So you've studied for the test and earned your Network+ Certification; the certificate comes in the mail and you receive that ever-important small blue-and-white card with your name and CompTIA ID number on it. Where do you go from here?
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One aspect of the Network+ is its universality. Unlike earning a CCNA or MCSE, earning a Network+ certification certifies you to work as a network technician in multiple platforms; it is not vendor-specific, but rather, vendor-neutral. As a Network+ certified technician, you should be prepared to work on (at least at a basic level) most types of networks, because the exam covers the generalities of networking and not so much specific information about certain types of networks.
More immediate than being ready to work on multiple networking platforms, however, is the ability to work in multiple functions. The Network+ Exam certifies you as a "CompTIA Certified Networking Technician," but "help-desk specialist" is certainly not the only position open to you as a Network+ technician. Actually, there are many paths open to you as such a technician, as we explore below:
This path is of course the most obvious, but there are many opportunities for advancement. Of course, there are many industry certifications that are vendor-specific available to you. In fact, Network+ counts as a credit towards some of these certifications. As a technician, you will generally be involved in troubleshooting network issues (like you will have to do on the exam!) as well as "installing" network equipment.
The security field is perhaps one of the fastest growing fields of expertise in the industry, and several certifications are available in the Security field, including the CompTIA Security+ certification. Networking is the most integral component of information security today and network knowledge is a requirement to be a proficient information security specialist.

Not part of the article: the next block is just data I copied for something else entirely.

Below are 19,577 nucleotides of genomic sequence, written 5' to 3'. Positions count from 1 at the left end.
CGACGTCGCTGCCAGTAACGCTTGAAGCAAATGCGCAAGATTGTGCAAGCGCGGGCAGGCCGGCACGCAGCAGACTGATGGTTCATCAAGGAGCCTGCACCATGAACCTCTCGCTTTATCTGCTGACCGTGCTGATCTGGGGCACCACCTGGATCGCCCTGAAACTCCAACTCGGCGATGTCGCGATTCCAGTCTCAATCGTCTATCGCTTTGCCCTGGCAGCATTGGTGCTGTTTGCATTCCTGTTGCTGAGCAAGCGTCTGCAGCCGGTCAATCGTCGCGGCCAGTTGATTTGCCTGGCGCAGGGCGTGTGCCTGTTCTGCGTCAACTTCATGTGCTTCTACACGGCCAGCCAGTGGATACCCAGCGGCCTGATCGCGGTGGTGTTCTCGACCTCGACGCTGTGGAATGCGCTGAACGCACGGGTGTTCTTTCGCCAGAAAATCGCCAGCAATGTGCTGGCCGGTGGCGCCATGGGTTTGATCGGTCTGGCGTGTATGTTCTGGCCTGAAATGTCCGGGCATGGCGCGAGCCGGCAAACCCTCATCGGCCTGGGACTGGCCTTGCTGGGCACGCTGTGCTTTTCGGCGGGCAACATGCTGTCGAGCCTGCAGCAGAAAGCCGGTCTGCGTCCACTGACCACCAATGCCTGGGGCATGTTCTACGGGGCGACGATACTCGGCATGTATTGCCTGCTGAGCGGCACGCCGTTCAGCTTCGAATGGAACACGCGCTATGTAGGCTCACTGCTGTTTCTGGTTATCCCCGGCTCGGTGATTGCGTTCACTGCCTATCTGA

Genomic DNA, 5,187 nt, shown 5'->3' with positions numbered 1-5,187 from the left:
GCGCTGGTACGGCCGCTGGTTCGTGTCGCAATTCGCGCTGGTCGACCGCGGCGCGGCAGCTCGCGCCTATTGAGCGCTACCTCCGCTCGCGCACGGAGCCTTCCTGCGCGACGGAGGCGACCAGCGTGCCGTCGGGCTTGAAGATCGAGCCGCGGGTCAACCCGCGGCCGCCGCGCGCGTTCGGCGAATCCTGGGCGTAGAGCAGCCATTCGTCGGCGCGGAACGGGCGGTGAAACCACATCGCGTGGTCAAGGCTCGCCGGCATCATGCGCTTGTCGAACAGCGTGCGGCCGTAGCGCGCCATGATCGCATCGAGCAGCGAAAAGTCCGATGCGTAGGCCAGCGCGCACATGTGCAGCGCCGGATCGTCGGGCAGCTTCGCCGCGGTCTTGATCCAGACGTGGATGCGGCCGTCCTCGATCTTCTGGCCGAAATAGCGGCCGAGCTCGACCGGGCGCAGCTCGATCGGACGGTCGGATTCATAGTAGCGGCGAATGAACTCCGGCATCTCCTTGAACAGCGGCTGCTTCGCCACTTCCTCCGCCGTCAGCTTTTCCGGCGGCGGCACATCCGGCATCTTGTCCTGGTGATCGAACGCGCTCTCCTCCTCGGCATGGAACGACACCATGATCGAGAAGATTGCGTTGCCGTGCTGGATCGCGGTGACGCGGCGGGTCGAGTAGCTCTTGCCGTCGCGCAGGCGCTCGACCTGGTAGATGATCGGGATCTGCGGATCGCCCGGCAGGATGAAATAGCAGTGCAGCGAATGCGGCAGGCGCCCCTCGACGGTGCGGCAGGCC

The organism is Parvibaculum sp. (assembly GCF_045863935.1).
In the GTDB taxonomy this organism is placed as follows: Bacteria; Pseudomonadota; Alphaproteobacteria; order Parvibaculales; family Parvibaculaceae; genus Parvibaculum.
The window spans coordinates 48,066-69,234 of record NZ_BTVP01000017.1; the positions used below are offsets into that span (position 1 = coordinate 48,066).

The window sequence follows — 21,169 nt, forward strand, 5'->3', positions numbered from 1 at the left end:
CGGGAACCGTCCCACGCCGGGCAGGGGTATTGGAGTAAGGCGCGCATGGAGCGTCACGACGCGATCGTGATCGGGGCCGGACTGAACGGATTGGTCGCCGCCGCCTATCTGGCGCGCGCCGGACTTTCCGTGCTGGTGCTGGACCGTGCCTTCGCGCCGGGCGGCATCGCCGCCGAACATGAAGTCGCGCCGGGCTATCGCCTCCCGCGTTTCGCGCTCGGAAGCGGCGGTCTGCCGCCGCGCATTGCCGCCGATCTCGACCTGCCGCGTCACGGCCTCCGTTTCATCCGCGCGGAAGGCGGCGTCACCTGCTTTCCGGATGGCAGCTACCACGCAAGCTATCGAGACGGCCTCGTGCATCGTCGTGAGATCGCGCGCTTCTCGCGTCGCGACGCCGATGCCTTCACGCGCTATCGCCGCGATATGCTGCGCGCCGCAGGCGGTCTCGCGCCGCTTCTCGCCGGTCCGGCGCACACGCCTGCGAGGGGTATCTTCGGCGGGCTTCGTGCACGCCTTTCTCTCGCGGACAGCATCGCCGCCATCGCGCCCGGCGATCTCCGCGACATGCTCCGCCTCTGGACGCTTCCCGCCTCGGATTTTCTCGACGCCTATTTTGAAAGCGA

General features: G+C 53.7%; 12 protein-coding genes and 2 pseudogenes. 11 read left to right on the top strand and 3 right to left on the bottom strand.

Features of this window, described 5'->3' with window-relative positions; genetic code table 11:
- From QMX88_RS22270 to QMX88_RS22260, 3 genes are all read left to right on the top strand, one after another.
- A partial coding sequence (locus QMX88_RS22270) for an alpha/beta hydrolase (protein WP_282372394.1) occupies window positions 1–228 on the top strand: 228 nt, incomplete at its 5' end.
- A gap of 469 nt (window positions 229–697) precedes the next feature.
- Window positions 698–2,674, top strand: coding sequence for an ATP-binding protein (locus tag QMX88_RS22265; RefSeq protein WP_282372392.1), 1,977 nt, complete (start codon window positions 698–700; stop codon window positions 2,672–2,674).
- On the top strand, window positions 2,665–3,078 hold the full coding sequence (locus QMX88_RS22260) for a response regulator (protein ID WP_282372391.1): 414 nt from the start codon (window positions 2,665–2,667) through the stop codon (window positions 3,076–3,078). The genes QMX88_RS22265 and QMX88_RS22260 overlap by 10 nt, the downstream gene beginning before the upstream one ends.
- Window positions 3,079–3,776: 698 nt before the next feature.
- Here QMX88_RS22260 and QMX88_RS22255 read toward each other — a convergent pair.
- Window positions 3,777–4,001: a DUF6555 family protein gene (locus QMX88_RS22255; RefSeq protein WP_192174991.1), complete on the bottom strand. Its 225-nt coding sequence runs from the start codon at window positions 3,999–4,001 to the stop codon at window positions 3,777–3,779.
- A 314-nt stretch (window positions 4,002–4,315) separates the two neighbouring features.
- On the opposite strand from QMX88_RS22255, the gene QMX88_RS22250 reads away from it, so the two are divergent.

Several certifications, such as MCSA/MCSE and CCNA, have been designated specifically as "Administration" certifications. You are, as always, open to pursue these. An administrator is typically charged with the duty of managing day-to-day network issues, attempting to troubleshoot these issues, and maintaining quality of service throughout the network. He also generally takes flak for "what goes wrong with the network," but is paid handsomely for this burden in many cases.
Training and teaching
One of the best aspects of getting any certification is that it almost automatically qualifies you to at least train others in that discipline. It adds credibility to your claims of knowledge, perhaps the most important qualification for any trainer or teacher. One of the most rewarding careers following certification is not to be a tech or administrator, but rather, a trainer for future Network+ students.
Web Services Networking is invariably connected to the Web services industry (especially the Web and data hosting industry); your knowledge of networking can therefore be useful to a Web services firm. Many web hosting companies require "live" help-desk technicians to assist with customers' connection issues, while others need technicians to assist them with their own networking issues.
Here are some other career paths, just to name a few:
- Web/network systems development (PHP, CGI/Perl, Java)
- Networking forensics (often linked with information security)
- Networking equipment purchasing/sales specialist
- Systems Analyst (speed, bottle-necks)
Keep an open mind
Beyond the aforementioned tracks, there are still other valuable career paths available to you as a Network+ technician that you may not even consider viable options. Allow me to introduce a small personal anecdote. A friend of mine got laid off a few years back from a large corporation that will remain nameless for now. He was Network+ certified as well as CCNA certified, and also had a great deal of experience working at the company he worked for. Yet, he took a job as a grocery store clerk at the local chain store. Today, he works at "Corporate" as one of the senior network analysts and frequently recommends networking solutions for older stores that have not been fully integrated into the company's supply chain system. So, what seemed to be a menial offer proved to be a gateway to an even more rewarding career than the one he had prior. The point is this: never let what seems to be a "menial" job detract you from participating in what could potentially be a rewarding opportunity.
ProProfs Free Online Network+ Certification School provides free study aids for the Network+ exam such as study guides, practice exams and practice questions. ProProfs online learning center for Comptia Network+ exam is located at: http://www.ProProfs.com/certification/comptia/network-plus/index.shtml